Hackers told the BBC they carried out a destructive cyber attack against Holiday Inn owner Intercontinental Hotels Group (IHG) “for fun”.

Describing themselves as a couple from Vietnam, they say they first tried a ransomware attack and when they were foiled, they deleted a large amount of data.

They got into the FTSE 100 company’s databases thanks to the easy-to-find and weak password Qwerty1234.

An expert says the case highlights the vindictive side of criminal hackers.

Headquartered in the UK, IHG operates 6,000 hotels worldwide, including the Holiday Inn, Crowne Plaza and Regent brands.

On Monday of last week, customers reported widespread problems with booking and check-in.

Within 24 hours, IHG responded to complaints on social media by saying the company was “undergoing system maintenance”.

It then announced to investors on Tuesday afternoon that it had been hacked.

“Booking channels and other applications have been significantly disrupted since yesterday,” the company said in an official announcement filed with the London Stock Exchange.

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The hackers, calling themselves TeaPea, contacted the BBC via the encrypted messaging app Telegram and provided screenshots as proof they had carried out the hack.

The images, which IHG confirmed to be genuine, show they gained access to the company’s internal Outlook emails, Microsoft Teams chats and server directories.

“Our attack was originally planned as ransomware, but the company’s IT team kept isolating the servers before we had a chance to deploy it, so we thought we’d make a joke. We did a wiper attack instead,” one of the hackers said.

A wipe attack is a form of cyber attack that irreversibly destroys data, documents and files.

Cybersecurity specialist Rik Ferguson, vice president of security at Forescout, said the incident was a cautionary tale because even though the company’s IT team initially found a way to fend them off, hackers were still able to find a way to strike. damage.

“The change in hacker tactics appears to be born out of vengeful frustration,” he said. “They couldn’t make money, so they were flailing, and that totally betrays the fact that we’re not talking about ‘professional’ cybercriminals here.”

IHG says customer-facing systems are returning to normal, but services may remain interrupted.

Hackers show no remorse for the disruption they have caused to the company and its customers.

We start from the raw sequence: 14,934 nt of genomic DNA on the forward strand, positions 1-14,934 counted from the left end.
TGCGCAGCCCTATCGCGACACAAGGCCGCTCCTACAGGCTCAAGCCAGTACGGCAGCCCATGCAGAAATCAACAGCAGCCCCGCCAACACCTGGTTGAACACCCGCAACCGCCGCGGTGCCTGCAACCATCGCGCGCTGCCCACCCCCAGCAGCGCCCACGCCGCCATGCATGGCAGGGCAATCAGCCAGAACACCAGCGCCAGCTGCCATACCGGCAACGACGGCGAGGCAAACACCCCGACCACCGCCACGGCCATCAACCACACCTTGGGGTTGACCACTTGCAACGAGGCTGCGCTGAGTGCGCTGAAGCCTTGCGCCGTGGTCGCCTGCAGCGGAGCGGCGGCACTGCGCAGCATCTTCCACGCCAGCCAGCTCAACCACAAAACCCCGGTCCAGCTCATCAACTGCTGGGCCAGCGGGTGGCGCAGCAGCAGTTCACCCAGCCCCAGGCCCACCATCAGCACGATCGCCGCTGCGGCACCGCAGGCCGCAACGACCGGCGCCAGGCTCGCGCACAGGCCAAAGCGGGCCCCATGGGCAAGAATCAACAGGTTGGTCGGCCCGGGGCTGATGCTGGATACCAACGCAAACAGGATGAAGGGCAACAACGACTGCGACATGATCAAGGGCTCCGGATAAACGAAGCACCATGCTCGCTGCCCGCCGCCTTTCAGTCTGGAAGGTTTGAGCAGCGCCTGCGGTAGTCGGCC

“We really don’t feel guilty. We prefer to work legally here in Vietnam, but the average salary is $300 a month. I’m sure our hack won’t hurt the company much.”

The hackers say no customer data was stolen, but they do have some company data, including email records.

TeaPea claims they gained access to IHG’s internal IT network by getting an employee to download malicious software via a planted email attachment.

They also had to bypass another security challenge sent to the worker’s device as part of the two-factor authentication system.

The criminals then claim to have gained access to the most sensitive parts of IHG’s computer system after finding login credentials to the company’s internal password vault.

“The username and password to the vault was available to all employees, so 200,000 employees could see it. And the password was extremely weak,” they told the BBC.

Surprisingly, the password was Qwerty1234, which regularly appears on lists of the most used passwords around the world.

“Sensitive data should only be available to employees who need access to that data to do their jobs, and they should have the minimum level of access [needed] to use that data,” Mr. Ferguson said after seeing the screenshots.

“Even a very complex password is as insecure as a simple one if left exposed.”

An IHG spokeswoman disputed that the password vault details were not secure, saying the attacker had to evade “multiple layers of security”, but did not give details of the additional security.

“IHG employs a defense-in-depth information security strategy that utilizes many modern security solutions,” she added.